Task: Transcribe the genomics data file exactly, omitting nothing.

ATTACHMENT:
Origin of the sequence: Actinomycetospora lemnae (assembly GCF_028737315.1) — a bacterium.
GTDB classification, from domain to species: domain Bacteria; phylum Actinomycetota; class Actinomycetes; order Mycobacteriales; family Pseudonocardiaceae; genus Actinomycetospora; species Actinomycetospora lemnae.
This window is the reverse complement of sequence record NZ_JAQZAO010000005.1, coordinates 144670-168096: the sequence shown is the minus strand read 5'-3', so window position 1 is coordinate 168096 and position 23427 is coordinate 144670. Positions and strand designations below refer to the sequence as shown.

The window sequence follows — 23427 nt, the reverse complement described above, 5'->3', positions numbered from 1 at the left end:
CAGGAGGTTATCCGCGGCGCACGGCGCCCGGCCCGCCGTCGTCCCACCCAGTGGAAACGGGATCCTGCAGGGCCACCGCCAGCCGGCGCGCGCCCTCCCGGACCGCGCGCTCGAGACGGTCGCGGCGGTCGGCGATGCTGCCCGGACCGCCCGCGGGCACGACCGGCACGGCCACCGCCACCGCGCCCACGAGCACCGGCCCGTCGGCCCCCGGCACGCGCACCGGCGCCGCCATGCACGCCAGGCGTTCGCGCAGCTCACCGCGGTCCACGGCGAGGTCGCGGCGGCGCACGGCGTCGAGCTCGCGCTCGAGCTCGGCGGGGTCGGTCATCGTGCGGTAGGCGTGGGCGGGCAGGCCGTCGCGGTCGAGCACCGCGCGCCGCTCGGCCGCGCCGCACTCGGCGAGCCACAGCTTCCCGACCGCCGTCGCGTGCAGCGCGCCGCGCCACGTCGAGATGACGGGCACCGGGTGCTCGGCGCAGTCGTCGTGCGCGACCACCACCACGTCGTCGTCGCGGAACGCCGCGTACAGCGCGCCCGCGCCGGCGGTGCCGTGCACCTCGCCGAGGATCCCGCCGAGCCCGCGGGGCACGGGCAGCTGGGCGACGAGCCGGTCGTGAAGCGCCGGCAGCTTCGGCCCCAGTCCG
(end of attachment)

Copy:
Origin of the sequence: Actinomycetospora lemnae (assembly GCF_028737315.1) — a bacterium.
GTDB classification, from domain to species: domain Bacteria; phylum Actinomycetota; class Actinomycetes; order Mycobacteriales; family Pseudonocardiaceae; genus Actinomycetospora; species Actinomycetospora lemnae.
This window is the reverse complement of sequence record NZ_JAQZAO010000005.1, coordinates 144670-168096: the sequence shown is the minus strand read 5'-3', so window position 1 is coordinate 168096 and position 23427 is coordinate 144670. Positions and strand designations below refer to the sequence as shown.

The window sequence follows — 23427 nt, the reverse complement described above, 5'->3', positions numbered from 1 at the left end:
CAGGAGGTTATCCGCGGCGCACGGCGCCCGGCCCGCCGTCGTCCCACCCAGTGGAAACGGGATCCTGCAGGGCCACCGCCAGCCGGCGCGCGCCCTCCCGGACCGCGCGCTCGAGACGGTCGCGGCGGTCGGCGATGCTGCCCGGACCGCCCGCGGGCACGACCGGCACGGCCACCGCCACCGCGCCCACGAGCACCGGCCCGTCGGCCCCCGGCACGCGCACCGGCGCCGCCATGCACGCCAGGCGTTCGCGCAGCTCACCGCGGTCCACGGCGAGGTCGCGGCGGCGCACGGCGTCGAGCTCGCGCTCGAGCTCGGCGGGGTCGGTCATCGTGCGGTAGGCGTGGGCGGGCAGGCCGTCGCGGTCGAGCACCGCGCGCCGCTCGGCCGCGCCGCACTCGGCGAGCCACAGCTTCCCGACCGCCGTCGCGTGCAGCGCGCCGCGCCACGTCGAGATGACGGGCACCGGGTGCTCGGCGCAGTCGTCGTGCGCGACCACCACCACGTCGTCGTCGCGGAACGCCGCGTACAGCGCGCCCGCGCCGGCGGTGCCGTGCACCTCGCCGAGGATCCCGCCGAGCCCGCGGGGCACGGGCAGCTGGGCGACGAGCCGGTCGTGAAGCGCCGGCAGCTTCGGCCCCAGTCCG